It sounds like one of those ordeals that only a type-A young executive on the rise could fully enjoy, and even then, maybe only in hindsight.
Every year or so, Graybar Electric Co., St. Louis, selects 20 people from among its most promising and talented managers and invites them into a 15-month training program designed to expand and deepen their understanding of supply-chain management and what it takes to lead one of the largest distribution companies in North America. More importantly for the company, it teaches them to do it the Graybar way.
Developed and presented in partnership with Rutgers University, the Rutgers-Graybar Supply Chain Management Program is a rigorous review of all aspects of business management and supply-chain practices, and has evolved to serve as an in-house think-tank geared to helping Graybar's top executives research difficult problems.
The idea for the program came to Kathleen Mazzarella while she was completing a Master's program at Webster University. With more than 15 years of experience at Graybar, during which she's risen to her current position as senior vice president of human resources and strategic planning, she found her perspective on the course work was very different from that of the students fresh out of undergraduate studies. She was able to take what she learned back to the workplace with her and apply it immediately.
Mazzarella and her team began looking for a recognized university that could help them build on this insight to develop a dynamic and collaborative leadership development program geared specifically to giving Graybar's managers an intensive education in all aspects of supply chain management, and then having them apply what they've learned within the real world of Graybar's operations.
“The program's unique blend of rigorous academics and real-world industry application provides our managers with a solid educational foundation that will help them drive Graybar's long-term success,” says Mazzarella.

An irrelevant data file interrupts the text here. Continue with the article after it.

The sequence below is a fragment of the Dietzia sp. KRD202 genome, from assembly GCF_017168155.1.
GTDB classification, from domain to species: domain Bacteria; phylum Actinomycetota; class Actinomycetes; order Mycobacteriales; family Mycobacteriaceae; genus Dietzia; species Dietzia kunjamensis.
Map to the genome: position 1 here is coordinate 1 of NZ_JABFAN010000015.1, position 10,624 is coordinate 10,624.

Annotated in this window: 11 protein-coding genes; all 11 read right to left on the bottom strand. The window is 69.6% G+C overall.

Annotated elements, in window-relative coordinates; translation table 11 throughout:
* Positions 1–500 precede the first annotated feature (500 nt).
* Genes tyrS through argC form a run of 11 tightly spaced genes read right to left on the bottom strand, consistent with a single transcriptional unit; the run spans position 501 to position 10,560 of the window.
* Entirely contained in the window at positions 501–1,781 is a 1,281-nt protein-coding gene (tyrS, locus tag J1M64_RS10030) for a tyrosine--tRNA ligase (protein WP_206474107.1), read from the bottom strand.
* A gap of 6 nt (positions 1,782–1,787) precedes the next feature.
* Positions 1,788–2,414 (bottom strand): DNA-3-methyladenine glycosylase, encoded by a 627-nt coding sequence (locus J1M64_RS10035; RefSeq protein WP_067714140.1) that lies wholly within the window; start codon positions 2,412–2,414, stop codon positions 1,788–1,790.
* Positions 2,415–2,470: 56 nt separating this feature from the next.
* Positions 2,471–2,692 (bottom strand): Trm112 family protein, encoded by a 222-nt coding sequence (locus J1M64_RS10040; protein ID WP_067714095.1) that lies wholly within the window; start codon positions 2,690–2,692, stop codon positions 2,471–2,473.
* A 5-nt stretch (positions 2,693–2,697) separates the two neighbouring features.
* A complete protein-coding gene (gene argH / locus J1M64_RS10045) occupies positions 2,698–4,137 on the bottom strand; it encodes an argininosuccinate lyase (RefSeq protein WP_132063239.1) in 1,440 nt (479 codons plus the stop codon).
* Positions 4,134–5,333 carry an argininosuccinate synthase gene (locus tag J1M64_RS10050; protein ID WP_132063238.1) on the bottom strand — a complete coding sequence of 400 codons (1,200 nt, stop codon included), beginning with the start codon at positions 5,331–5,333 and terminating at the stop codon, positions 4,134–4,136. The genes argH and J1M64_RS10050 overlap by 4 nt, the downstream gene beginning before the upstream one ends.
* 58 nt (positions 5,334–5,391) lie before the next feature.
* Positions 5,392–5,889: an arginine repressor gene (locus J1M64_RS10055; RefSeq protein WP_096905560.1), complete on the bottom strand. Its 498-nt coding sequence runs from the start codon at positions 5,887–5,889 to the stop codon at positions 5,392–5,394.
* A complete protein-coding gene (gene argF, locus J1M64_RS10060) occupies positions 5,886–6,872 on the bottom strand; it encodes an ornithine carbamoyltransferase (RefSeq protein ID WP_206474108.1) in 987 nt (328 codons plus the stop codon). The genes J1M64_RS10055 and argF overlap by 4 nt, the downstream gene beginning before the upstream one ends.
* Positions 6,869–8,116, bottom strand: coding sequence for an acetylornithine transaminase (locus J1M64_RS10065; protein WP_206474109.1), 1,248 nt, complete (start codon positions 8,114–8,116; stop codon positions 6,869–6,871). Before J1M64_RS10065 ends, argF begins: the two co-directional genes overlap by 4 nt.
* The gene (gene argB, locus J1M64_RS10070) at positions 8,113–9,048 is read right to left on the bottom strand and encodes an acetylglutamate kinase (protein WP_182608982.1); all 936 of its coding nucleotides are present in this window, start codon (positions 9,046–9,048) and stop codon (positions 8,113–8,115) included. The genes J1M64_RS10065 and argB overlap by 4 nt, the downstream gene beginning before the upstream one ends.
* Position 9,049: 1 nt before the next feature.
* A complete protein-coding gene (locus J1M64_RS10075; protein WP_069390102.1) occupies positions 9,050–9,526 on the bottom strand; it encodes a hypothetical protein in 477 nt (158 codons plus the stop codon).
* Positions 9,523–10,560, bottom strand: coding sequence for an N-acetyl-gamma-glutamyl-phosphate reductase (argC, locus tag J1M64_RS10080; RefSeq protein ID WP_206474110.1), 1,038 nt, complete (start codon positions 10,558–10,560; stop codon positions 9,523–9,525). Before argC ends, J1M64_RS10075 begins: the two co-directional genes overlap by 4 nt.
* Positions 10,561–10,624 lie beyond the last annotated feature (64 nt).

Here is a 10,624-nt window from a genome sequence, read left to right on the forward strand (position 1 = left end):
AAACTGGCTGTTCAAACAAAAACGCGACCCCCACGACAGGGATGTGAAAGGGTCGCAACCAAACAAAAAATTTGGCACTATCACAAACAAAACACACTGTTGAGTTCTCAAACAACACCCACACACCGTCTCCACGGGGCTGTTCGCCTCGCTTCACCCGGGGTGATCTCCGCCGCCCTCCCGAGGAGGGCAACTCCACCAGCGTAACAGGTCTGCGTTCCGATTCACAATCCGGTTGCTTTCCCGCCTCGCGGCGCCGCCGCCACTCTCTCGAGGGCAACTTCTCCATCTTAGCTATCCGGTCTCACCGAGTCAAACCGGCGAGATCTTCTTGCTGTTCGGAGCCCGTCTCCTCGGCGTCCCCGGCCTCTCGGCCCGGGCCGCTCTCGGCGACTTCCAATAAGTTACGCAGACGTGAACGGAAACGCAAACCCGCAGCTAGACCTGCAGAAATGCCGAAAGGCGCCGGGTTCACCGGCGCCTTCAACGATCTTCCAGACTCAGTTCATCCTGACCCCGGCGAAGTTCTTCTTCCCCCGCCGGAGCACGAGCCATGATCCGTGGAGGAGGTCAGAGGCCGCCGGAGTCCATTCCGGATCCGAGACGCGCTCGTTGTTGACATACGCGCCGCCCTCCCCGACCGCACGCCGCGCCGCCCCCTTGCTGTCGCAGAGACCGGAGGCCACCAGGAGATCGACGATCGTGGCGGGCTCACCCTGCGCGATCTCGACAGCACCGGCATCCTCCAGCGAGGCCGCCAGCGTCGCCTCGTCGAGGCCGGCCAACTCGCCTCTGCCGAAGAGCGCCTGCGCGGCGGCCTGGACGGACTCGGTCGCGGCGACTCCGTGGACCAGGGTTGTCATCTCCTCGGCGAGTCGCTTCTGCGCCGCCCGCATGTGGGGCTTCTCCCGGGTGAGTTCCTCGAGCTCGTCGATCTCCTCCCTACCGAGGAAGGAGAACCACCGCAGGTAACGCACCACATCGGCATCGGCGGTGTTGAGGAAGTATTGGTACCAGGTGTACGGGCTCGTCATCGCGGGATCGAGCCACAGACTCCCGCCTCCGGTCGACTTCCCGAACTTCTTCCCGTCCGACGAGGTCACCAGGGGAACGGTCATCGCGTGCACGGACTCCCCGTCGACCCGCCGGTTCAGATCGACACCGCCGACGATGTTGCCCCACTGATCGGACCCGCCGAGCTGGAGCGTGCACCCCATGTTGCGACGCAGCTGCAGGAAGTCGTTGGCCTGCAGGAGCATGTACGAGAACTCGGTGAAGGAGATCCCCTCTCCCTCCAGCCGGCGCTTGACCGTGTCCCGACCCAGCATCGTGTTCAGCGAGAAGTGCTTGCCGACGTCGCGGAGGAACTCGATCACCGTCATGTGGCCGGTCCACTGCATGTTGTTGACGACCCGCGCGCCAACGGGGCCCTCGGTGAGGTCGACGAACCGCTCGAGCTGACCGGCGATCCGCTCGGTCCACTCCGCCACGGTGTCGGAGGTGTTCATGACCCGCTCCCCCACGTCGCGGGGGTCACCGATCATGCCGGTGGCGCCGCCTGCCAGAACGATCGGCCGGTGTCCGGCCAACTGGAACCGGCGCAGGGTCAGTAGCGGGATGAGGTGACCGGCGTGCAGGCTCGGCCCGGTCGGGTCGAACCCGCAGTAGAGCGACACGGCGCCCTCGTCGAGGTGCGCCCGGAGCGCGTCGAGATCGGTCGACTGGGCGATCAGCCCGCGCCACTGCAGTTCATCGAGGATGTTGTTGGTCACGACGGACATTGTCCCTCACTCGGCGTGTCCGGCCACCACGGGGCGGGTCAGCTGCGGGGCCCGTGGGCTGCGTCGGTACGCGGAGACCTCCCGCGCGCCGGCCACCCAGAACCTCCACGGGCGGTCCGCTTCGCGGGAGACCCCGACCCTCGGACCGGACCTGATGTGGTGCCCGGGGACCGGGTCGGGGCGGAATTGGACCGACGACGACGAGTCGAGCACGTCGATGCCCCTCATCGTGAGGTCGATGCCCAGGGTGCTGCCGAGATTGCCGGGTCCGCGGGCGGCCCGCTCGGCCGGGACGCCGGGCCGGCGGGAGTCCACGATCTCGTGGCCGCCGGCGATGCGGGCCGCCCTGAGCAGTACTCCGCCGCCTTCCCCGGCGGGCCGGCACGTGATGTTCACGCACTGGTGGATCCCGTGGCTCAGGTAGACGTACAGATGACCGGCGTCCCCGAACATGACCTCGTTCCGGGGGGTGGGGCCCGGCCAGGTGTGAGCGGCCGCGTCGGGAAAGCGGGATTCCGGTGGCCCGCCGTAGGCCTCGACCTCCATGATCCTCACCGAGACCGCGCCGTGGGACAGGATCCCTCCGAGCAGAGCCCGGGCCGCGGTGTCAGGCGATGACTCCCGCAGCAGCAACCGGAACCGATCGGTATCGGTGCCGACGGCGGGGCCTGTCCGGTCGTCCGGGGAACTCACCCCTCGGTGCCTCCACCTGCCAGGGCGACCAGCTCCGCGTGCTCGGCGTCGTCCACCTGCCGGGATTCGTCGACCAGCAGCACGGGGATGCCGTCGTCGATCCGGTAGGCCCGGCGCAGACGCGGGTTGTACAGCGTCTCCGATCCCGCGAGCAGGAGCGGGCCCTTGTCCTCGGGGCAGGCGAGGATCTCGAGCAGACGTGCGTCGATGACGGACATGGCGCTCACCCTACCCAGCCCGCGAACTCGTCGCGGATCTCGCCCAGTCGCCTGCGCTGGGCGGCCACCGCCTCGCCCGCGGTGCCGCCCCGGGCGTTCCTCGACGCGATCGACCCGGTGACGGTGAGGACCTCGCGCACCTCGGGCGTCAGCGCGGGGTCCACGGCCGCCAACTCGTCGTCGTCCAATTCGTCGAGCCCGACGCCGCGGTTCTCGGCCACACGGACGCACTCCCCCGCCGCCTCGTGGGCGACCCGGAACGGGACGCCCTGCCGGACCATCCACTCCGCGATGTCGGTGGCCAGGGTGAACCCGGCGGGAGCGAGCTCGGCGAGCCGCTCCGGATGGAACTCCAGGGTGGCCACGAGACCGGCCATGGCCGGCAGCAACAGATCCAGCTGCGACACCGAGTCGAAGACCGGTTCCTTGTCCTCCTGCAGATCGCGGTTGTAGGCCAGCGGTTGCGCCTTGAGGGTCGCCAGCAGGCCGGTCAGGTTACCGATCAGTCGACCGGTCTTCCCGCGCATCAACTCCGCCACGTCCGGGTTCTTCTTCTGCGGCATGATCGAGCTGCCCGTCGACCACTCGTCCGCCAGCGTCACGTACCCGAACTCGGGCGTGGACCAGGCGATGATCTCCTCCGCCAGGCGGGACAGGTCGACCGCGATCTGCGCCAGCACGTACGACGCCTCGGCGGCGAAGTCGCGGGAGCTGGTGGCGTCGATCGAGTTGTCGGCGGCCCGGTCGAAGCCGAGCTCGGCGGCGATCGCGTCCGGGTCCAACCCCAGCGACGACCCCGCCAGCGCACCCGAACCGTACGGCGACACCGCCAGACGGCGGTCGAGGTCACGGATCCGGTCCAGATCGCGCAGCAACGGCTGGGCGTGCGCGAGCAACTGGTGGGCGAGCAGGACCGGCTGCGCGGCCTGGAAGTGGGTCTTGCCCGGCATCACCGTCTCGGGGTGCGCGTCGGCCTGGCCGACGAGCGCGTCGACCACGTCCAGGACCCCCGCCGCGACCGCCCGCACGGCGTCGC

The team chose Rutgers because of its willingness to truly customize the program. “Most schools have an off-the-shelf product,” she says. “They vary from a full-blown MBA to a cursory online offering. They say they do customized training, but they don't take the actual documents of the company and the actual transactions into the classroom. Rutgers has worked with us to constantly evolve the program based on what we learn each time through.”
Graybar's agreement with the university is kept deliberately flexible to respond to the company's changing needs as they emerge. It pays Rutgers on a per-student basis and works with the business school to select the instructors.
Competition among Graybar's managers who want to get into the program is intense. From between 100 and 120 applicants, 20 are chosen. In selecting candidates for the program, the team looks for “a strong first-lieutenant.” “Someone with two years of college and 10 years with the company, or four years of college and fewer years of experience,” says Tim Perlick, senior associate, work force development and corporate training in the supply chain management program at the Rutgers University School of Business. He leads the academic side of the program.
Candidates must submit letters of recommendation from a superior in the company and from a vendor or a customer, and an application describing their goals in entering the program.